If your class has an interactive whiteboard and projector:
If your classroom has an interactive whiteboard as well as a projector, the following applies:
Explore several interactive websites like BrainPOP, for example.
Explore the whiteboard activities page on Scholastic’s website.
Display videos that can be seen online that are relevant to the lessons.
Explore virtual math manipulatives.
Take a look at the software that was developed just for the board.
Make connections outside of the classroom with the help of the videoconferencing tool Skype.
In the event that your room contains only a single computer:
In addition to the aforementioned…
Make a student responsible for taking notes and serving as the class scribe.
Create a blog for the students to work on together.
Visit the Skype an Author Network website for more information.
You should try out Voicethread, a tool for having collaborative multimedia conversations.
Students should be allowed access to resources for review or intervention on a rotating schedule.
Using a Livebinder, you should compile resources for the pupils.
Construct a Google Site to contain the class’s material.
The use of Google Docs should be encouraged for the purpose of encouraging skill practise, research, or the creation of collaborative tales.
Screencasts can be recorded to provide instruction directly on the screen.
This blog article on Eduptopia contains a wealth of additional free resources and ideas.
If your classroom has a pod of three to five computers or you have access to a library that also has pods of computers, the following options are available to you:
In addition to the aforementioned…
Encourage individual student blogging with Kidblog.
Voicethread should be used to produce digital stories by the kids.
Investigate the multimedia presentations that the students have developed by using Google Docs, Microsoft PowerPoint, LibreOffice, or Prezi.
Edmodo, Schoology, and Moodle are three online platforms that can be utilised for the management of course material, assignments, and evaluations.
ToonDoo should be used for the creation of cartoons by the students.
Give students the option of utilising Windows Movie Maker or Animoto to create their own videos.
Students can collaborate on the development of websites using Weebly or Wikispaces.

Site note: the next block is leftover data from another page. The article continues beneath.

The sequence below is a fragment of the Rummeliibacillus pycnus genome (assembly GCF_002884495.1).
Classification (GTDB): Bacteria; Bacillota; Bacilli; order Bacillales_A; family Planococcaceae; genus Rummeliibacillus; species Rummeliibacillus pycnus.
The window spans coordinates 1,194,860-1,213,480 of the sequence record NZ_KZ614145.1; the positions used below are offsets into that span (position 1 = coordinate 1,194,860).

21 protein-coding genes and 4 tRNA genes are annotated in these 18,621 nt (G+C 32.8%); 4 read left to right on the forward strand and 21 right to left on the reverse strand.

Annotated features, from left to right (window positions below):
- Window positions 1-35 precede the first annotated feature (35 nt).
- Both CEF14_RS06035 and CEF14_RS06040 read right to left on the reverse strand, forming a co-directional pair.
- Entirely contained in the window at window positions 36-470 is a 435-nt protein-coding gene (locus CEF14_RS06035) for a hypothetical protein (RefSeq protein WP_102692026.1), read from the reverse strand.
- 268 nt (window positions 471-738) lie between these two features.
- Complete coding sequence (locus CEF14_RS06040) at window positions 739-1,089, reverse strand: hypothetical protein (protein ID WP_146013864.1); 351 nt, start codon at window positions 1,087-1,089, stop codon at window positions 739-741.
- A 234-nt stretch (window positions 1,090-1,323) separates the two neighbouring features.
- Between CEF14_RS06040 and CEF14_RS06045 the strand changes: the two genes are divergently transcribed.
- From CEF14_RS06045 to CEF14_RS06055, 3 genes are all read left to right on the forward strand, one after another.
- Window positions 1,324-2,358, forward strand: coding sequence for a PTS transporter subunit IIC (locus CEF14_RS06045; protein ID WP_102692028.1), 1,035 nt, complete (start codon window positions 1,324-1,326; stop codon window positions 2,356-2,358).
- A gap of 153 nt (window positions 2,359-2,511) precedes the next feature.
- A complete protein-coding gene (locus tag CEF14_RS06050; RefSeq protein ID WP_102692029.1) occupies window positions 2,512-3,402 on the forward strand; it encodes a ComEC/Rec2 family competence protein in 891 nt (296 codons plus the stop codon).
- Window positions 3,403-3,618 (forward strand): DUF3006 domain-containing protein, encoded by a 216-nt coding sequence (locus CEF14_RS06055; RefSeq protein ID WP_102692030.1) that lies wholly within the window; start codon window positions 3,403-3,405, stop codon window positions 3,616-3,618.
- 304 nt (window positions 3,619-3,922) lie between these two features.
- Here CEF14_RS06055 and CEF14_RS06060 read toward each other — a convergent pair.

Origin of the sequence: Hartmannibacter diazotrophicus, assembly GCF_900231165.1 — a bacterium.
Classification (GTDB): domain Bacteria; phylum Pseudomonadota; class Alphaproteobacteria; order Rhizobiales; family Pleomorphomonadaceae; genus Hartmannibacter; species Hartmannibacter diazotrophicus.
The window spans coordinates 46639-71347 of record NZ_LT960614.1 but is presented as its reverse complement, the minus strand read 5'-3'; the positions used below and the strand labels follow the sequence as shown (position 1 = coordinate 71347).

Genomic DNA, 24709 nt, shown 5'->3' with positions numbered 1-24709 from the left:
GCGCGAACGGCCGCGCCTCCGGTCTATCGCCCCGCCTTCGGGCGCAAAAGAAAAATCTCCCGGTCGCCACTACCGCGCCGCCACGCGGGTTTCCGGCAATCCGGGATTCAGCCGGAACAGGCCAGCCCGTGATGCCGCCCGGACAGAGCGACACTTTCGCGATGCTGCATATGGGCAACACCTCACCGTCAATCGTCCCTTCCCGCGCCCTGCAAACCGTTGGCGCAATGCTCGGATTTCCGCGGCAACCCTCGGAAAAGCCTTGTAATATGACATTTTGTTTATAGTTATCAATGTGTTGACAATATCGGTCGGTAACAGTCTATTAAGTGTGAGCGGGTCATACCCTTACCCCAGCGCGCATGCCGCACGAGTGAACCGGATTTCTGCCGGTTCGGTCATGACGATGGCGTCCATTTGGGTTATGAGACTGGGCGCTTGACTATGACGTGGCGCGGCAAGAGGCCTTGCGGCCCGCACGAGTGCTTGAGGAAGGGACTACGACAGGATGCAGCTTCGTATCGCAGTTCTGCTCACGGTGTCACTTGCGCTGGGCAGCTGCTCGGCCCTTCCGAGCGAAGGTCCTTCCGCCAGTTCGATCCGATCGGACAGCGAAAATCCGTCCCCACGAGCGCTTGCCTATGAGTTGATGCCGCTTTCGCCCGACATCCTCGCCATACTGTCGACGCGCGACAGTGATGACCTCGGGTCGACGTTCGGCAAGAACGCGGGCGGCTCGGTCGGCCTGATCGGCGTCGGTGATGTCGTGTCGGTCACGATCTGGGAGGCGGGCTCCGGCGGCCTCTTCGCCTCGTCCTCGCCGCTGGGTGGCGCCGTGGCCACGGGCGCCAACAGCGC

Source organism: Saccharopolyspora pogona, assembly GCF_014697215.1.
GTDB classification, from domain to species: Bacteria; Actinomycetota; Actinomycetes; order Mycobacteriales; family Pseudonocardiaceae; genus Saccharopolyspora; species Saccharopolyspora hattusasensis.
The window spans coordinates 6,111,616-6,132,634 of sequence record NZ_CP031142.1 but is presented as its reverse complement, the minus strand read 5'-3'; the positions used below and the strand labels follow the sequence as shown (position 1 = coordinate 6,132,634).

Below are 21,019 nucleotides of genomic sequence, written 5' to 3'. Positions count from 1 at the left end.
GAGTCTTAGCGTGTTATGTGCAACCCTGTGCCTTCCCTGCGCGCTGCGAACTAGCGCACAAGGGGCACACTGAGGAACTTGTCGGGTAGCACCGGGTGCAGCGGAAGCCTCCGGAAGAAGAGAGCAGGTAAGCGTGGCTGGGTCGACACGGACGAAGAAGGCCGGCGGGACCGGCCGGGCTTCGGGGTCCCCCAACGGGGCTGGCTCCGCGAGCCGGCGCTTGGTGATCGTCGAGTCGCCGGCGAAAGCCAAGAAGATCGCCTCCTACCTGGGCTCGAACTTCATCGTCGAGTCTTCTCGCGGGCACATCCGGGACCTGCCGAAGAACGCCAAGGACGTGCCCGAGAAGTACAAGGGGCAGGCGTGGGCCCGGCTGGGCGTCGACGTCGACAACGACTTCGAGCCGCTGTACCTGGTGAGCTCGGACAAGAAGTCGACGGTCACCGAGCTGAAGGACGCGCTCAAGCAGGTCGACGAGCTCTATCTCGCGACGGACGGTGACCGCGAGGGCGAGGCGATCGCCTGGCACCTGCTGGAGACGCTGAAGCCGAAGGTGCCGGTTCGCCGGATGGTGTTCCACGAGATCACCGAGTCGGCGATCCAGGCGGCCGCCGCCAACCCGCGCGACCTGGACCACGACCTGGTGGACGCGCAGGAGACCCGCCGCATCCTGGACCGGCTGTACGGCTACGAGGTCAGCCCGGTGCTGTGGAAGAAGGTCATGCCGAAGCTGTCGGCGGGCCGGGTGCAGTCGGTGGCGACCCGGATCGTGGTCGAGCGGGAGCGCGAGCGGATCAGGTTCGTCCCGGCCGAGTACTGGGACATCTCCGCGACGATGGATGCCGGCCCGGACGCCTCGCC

In the event that you have access to a computer lab or a rolling laptop cart:
In addition to the aforementioned…
The utilisation of screencasts, e-books, and other forms of digital media should give students the opportunity to work through the material in the course at their own pace.
To conduct student polls, you can use Poll Everywhere or Socrative.
Begin real-time conversations in the classroom with the help of TodaysMeet.
Discover the benefits of using Evernote to boost your digital note taking.
If everyone of your students has access to his or her own laptop or netbook:
All of the aforementioned, whenever you want, for as long as you like, whenever you want (especially if students take their laptops or netbooks home).
In the event that you have access to a number of different mobile devices:
Animoto is an app that should be used by kids to create videos.
Use a voice recording software to take notes on the group conversations.
For the purpose of checking their fluency, pupils should record themselves reading aloud.
Give out comics that were generated by the students using the Puppet Pals app.
Provide required readings in the form of e-books.
The Edmodo and Schoology apps allow users to upload content to their courses and gain access to that content.
Carry out some study.
Encourage skill practise through the use of applications that are subject-area specific.
Use tools like Whiteboard to collaborate on projects.
If your pupils have 1:1 mobile devices:
In addition to the aforementioned…
Make use of them as devices with several functions (e.g., e-book readers, calculators, platforms for taking notes).
If you want to project information onto the devices that students are using, try using a platform like Nearpod.
Check out the student polling apps available from Poll Everywhere and Socrative on your mobile device.